Hindu, Islamic and wildlife terror



Hindu or Islamic terror creates ripples but wildlife terror remains low on public radar, a paradox difficult to digest.

The week when comments of Home Minister Sushil Kumar Shinde on RSS-BJP supporting terror created national controversy, killing of four Rhinos in country’s richest bio-diverse and world heritage site, Kaziranga National Park missed all attention.

Just because wild animals cannot vote and elect our future leaders and are voiceless, their protection is on the lowest ebb of internal security.

What our political rulers fail to understand is that the wild animals are epitomes of our history and ecological diversity and indicates health of our ecology, crucial for overall health of the country.

On Saturday, the fourth big horn animals became victim to bullets in an exchange of fire between poachers and forest guards that lasted for over an hour.

And, in a year or so the highly-armed poachers have killed about 25 rhinos. In the last decade or do, around 115 rhinos have been poached in Kaziranga alone.

A recent alert by International Union for Conservation of Nature, a UN recognized body, said that rhino poaching and illegal horn trade in the past year was highest in over 20 years and was threatening to reverse years of conservation efforts.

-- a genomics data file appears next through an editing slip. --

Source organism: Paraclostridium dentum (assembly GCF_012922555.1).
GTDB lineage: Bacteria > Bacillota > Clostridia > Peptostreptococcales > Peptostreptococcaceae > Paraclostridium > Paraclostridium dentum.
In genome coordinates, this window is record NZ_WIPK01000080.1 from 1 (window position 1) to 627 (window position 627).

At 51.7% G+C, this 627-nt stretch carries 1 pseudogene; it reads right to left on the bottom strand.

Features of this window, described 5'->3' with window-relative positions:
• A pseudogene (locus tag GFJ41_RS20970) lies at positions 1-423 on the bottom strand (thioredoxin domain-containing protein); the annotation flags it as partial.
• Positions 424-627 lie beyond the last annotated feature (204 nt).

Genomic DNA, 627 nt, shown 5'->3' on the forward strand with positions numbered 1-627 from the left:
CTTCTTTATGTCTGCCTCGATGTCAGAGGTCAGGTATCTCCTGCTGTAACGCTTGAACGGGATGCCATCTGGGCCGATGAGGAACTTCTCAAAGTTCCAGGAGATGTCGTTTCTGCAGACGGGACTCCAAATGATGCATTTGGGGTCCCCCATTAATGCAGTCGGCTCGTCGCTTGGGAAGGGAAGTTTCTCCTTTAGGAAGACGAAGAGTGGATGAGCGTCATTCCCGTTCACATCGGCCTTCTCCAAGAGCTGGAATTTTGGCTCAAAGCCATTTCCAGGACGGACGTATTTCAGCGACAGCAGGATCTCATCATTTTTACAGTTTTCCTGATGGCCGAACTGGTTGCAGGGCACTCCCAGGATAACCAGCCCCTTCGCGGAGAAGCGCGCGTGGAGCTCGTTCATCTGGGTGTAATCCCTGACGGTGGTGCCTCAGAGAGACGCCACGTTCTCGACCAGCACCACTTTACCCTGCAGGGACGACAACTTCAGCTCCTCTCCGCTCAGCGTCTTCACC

The maximum killing of Rhinos with helicopter laden poachers have taken place in the African continent. In countries like South Africa, the government had to call Army to fight poachers.

Situation in Kaziranga is fast approaching similar level. Poachers may not have helicopters but are using highly specialized weaponry such as AK-47 guns to kills rhinos and combat ill-equipped and poorly trained forest department officials.

Around half of the posts of forest guards are lying empty and the weapons they have can easily don museum.

I wonder whether such sort of situation would have been allowed in Indian Army or any para-military force fighting with naxals.

Possibly no, because it would have created a sense of insecurity among citizens, who can vote and decide our future governments.

The IUCN said that conservation in Nepal and India has resulted in increased number of Rhinos and a reason for sustained attack of poachers.

Kaziranga’s closeness to Myanmar makes it easy for poachers to smuggle the priceless horn out of the country.

Everyone knows how porous border check-posts are in north-eastern parts of India and a few bucks are enough to cross over.

India has failed to invest in its wildlife protection, except for tigers to some extent. Unlike many western countries, India does not have a dedicated wildlife protection force, which can be sent to an area of high conflict.

As a result, fighting poachers is job of elderly and less agile forest guards. In the end, winners are poachers.

We, sadly, debate two types of terror — Hindu and Islamic. Wildlife terror goes missing from our public discourse.

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